Why a strong activator might not hear your call

I had a conversation recently with a ham who upgraded his license for HF privileges primarily to do park activations in the POTA and WWFF programs.

He mentioned that he had a few successful park activations under his belt but was left scratching his head on a couple of occasions when he attempted a Park-To-Park (P2P) contact but could not be heard by the other activator.

He did all of the right things: announced his call sign followed by “Park To Park” twice and was patient while the activator worked a small pile-up.

In one case, he said the other operator had an incredibly strong signal–and having always heard, “if you can hear them, you can work them“–he was really baffled that he couldn’t make contact especially being a desirable P2P. His activations were successful so he knew it wasn’t an equipment issue.

He asked for my input, so I thought I might share a few points here as this is not at all uncommon–please comment if you think of others:

Big power, small antenna

Some activators operate mobile and don’t actually deploy their gear in the field. They simply drive up to a site, turn on their mobile HF rig in the car, and start making contacts with the mobile whip antenna mounted on their vehicle. There’s nothing wrong with this approach in the POTA program (just keep in mind mobile activations are not allowed in SOTA). Mobile activators can rack up numerous park activations in one day often regardless of weather or any site restrictions.

Mobile vertical antennas like Screwdrivers, Hamsticks and whips are quite impressive and, many activators swear by them. Not only do they work well in mobile situations, but they can also be quickly set up on a tripod in the field and many models can take a full 100+ watts of power.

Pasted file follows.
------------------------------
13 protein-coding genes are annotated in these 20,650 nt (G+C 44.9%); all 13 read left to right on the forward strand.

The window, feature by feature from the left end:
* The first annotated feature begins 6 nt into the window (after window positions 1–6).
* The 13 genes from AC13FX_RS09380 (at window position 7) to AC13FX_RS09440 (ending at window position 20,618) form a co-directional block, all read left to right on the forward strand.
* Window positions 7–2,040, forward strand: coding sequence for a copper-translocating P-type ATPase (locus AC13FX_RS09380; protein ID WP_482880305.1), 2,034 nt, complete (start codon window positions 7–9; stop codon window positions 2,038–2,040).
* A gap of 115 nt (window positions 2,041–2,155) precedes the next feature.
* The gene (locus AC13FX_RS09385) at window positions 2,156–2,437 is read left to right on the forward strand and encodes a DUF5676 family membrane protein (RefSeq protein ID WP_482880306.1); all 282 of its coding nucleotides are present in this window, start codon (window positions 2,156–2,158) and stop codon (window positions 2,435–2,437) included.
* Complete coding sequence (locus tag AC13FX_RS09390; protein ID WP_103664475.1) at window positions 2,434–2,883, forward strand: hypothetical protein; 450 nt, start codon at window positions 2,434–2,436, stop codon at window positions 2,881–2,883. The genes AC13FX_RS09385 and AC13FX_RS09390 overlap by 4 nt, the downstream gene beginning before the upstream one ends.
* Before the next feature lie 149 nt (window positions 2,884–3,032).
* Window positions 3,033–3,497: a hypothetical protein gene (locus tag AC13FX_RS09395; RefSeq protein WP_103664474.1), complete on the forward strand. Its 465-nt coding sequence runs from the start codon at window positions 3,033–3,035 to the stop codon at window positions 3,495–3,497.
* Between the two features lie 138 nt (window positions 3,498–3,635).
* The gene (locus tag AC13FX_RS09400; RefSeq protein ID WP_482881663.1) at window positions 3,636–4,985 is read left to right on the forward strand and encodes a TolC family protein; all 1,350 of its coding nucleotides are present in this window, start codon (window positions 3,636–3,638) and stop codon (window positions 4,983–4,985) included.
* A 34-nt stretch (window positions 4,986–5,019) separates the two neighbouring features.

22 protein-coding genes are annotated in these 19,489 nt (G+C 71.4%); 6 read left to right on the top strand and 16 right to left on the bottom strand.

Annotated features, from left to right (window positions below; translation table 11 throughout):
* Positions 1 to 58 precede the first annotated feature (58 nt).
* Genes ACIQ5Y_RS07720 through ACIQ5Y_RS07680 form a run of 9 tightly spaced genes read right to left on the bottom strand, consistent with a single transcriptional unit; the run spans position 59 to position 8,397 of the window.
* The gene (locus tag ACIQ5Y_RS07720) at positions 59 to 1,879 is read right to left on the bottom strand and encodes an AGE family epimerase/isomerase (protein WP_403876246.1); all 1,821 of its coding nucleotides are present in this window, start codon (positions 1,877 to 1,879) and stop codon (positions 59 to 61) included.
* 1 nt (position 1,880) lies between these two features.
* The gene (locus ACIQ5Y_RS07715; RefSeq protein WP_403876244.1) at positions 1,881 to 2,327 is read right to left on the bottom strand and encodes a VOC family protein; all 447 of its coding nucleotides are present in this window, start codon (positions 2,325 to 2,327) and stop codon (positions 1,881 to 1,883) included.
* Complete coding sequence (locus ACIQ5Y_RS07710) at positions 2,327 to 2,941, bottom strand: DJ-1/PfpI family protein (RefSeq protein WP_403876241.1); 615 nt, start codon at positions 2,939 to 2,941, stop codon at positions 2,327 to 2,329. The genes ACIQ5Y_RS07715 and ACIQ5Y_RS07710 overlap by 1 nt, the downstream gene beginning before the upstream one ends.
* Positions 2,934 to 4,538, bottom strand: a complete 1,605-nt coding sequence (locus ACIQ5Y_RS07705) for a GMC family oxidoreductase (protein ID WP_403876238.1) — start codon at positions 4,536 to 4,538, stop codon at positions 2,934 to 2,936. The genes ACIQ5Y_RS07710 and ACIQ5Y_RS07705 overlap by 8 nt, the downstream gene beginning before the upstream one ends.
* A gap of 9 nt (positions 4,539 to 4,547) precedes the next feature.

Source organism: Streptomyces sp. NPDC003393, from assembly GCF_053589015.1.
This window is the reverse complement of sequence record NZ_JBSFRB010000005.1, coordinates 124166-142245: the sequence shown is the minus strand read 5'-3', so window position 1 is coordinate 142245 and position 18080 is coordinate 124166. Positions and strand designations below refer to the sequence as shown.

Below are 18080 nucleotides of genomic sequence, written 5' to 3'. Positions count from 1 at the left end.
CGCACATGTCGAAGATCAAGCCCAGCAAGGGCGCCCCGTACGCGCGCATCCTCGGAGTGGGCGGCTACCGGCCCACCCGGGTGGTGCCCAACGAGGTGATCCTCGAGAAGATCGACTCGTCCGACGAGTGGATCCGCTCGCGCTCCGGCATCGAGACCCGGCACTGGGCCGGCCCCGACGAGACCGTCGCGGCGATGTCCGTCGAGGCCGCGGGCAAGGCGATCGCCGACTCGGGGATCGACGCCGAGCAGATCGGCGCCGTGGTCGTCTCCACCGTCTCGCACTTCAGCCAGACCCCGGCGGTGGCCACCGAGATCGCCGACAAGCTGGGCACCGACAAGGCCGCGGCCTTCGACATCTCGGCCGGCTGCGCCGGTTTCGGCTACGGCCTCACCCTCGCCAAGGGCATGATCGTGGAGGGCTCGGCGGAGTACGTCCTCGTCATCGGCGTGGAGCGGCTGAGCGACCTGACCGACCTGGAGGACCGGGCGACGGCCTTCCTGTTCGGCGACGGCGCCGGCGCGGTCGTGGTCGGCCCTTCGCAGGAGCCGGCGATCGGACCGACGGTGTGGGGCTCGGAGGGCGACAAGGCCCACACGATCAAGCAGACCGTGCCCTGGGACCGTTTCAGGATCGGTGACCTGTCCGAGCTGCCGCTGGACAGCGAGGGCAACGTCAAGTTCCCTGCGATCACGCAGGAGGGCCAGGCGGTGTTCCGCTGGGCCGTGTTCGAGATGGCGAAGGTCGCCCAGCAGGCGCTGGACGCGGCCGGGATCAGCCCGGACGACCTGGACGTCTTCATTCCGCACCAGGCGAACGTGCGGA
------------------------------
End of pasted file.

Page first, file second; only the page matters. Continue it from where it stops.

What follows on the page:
If an activator is pumping 50-100 watts into a small, resonant mobile antenna, their signal is getting out there. But since their antenna might not actually have a lot of gain or efficiency on 40 or 60 meters, it can’t compete–in terms of reception–with a large aperture wire antenna.

In this scenario, the activator might be logging a load of stations, but they may not be able to hear your signal if it’s weaker than the others in the pile-up.

QRM on the other end

Often summits are the location of clusters of commercial transmission antennas and towers that can cause interference

This is a big one, actually, and affects both park and, especially, summit activations.

Sometimes the other activator’s site is plagued with QRM (radio interference) emanating from power lines, nearby buildings, transmission equipment, and other electronic sources.

That QRM will not typically affect their transmitted signal, but it will have a dramatic impact on what they can receive and hear.

For example, I recently attempted to activate a game land I’d never been to before.  On Google Maps satellite view, the site looked pretty darn remote and there were no buildings in sight. When I arrived on site, I set up my station, spotted myself, and started calling CQ POTA.

When I turned up the volume on the radio, it hit me that my noise level was a solid S8-S9! Turns out, there was a nearby power line that was spewing broadband noise across the entire HF spectrum. It was pretty much inescapable–there were no unaffected HF bands.

Had I really wanted to continue with that activation (I did not) I would have only been able to work stations with signals that were above my high noise floor. Perhaps one in five contacts at best. My chasers would have all been been left scratching their heads.

QRM isn’t always S8, but even an S5 or S6 noise level might wipe out 40-50% of the signals the activator can hear.

While hitting the field is usually the best way to escape QRM, there are spots that are as noisy an an urban neighborhood.


This is a big one; especially with the unsettled conditions we’ve had over the past couple of years.  QSB, or signal fading, can be a proper obstacle in completing a contact.